Industrialization and the Rise of Big Business

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Industrialization and the Rise
of Big Business
Chapter 9
Did You Know?
Alexander Graham Bell taught deaf
children. He once told his family that he
preferred to be remembered as a teacher
rather than the inventor of the telephone.
His father was a pioneer of Visible
Speech.
Industrialization
With the end of the Civil War, American
industry expanded and millions of people
left their farms to find work.
1900 – US had become the world’s
leading industrial nation
1914 – gross national product was 8x’s
that at the end of the Civil War.
Factors of growth
Natural Resources in the west contribued
to industrial growth.
Transcontinental Railroad increased
industrialization by bringing settlers west
to work, and by bringing resources east.
Petroleum discovered in Pennsylvania in
1859 by Edwin Drake. Used for kerosene.
Population tripled between 1860 & 1910.
Laissez Faire
“Let people do as they choose.”
Defined: Government non-interference in
the economy.
In the years after the Civil War, 100s of
factories built.
Investors from Europe invested in the
economy
Government Role
Late 1800s, state and fed. Government
kept taxes and spending low, and did not
impose regulations on business. Example
of Laissez Faire.
One of chief causes of the Civil War was
economic policy = tariffs; After South
seceded, US passed Morrill Tariff which
raised tariff level to new high.
– North felt tariffs necessary to protect
businesses; By 1900, most favored free
trade and competition.
New Inventions
Alexander Graham Bell – invented
telephone.
Thomas Edison – phonograph; light bulb;
electric generator; dictaphone,
mimeograph; motion picture; built electric
distribution network
New innovations in clothing industry such as
power-driven sewing machines, clothcutter, automatic loom
Mass production reduced cost; savings
passed on to consumers.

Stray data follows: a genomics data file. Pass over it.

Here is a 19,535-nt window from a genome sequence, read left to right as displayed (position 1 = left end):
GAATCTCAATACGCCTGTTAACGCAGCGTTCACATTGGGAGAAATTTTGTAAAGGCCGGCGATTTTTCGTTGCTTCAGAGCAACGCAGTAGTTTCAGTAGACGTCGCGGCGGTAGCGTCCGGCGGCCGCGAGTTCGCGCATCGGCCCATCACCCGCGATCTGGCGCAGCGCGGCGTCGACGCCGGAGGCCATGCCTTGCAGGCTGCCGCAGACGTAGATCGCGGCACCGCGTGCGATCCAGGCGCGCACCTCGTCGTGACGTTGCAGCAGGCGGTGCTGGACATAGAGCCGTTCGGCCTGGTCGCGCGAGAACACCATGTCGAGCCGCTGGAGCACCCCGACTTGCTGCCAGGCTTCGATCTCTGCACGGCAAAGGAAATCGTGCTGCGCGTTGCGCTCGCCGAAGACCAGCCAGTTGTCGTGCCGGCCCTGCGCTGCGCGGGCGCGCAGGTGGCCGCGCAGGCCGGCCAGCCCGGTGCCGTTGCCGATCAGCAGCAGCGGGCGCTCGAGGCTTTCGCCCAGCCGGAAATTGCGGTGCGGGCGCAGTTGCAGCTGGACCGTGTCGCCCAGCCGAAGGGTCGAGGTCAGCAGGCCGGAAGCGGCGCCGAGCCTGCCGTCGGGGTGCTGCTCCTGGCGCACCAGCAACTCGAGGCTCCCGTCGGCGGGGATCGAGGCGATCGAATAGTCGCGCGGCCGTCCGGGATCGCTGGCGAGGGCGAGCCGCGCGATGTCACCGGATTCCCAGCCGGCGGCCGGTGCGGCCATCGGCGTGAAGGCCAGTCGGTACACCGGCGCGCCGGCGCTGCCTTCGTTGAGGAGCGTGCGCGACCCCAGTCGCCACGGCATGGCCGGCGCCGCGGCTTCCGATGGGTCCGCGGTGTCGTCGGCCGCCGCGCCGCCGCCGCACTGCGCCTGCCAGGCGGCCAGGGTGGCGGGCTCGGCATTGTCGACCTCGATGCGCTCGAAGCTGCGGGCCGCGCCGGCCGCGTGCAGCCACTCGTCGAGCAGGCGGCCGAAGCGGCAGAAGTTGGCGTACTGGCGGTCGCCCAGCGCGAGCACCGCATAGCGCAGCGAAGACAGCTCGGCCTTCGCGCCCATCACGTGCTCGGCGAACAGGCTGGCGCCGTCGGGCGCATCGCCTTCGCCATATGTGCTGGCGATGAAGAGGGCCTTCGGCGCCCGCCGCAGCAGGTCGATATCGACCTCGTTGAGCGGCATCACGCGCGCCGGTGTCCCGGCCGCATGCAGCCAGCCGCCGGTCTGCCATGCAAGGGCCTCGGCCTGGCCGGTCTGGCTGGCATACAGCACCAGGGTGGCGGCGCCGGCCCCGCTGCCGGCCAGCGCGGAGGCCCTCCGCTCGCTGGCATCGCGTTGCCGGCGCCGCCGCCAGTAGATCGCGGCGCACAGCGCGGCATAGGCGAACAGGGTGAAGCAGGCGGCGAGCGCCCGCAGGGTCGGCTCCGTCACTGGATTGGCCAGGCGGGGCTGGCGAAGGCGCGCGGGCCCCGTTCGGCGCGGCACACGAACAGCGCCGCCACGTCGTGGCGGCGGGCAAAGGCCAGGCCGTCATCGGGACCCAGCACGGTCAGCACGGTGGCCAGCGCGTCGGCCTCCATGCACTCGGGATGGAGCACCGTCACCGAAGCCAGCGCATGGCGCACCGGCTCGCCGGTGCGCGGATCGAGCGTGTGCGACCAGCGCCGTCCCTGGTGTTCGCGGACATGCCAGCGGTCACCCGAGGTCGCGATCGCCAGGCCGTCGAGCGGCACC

Railroads
Pacific Railway Act – provided for federal
funds for building of Transcontinental RR.
Gave land grants for funding
Union Pacific pushed west from Omaha.
Central Pacific pushed east from
Sacramento
Workers = Civil War vets, Irish immigrants,
farmers, miners, ex-convicts, Chinese
immigrants.
Credit Mobilier Scandal – several
stockholders of the Union Pacific set up a
construction company (Credit Mobilier);
Investors contracted themselves – greatly
overcharged the railroad.
Railroad investors made a fortune; Union
Pacific bankrupt; bailed out by the
government
Terms
Corporation
Stockholders/Stock
Economies of Scale
Fixed Costs
Operating Costs
One of the biggest names was Andrew
Carnegie
Steel Tycoon – Used Bessemer process
Believed in Gospel of Wealth – the wealth
are chosen of God; are responsible for
caring for the poor (philantropy)
Donated millions to build libraries
What advantage does large corporations
have over small businesses?
Big businesses can produce more cheaply,
and could continue to operate even in poor
economic times by cutting prices; Small
businesses could not!
Consolidation of Industry
Competition caused lower prices, but it
also cut profits
Many companies formed pools –
agreements to keep prices as certain
levels; broke apart easily.
By 1870s, competition had reduced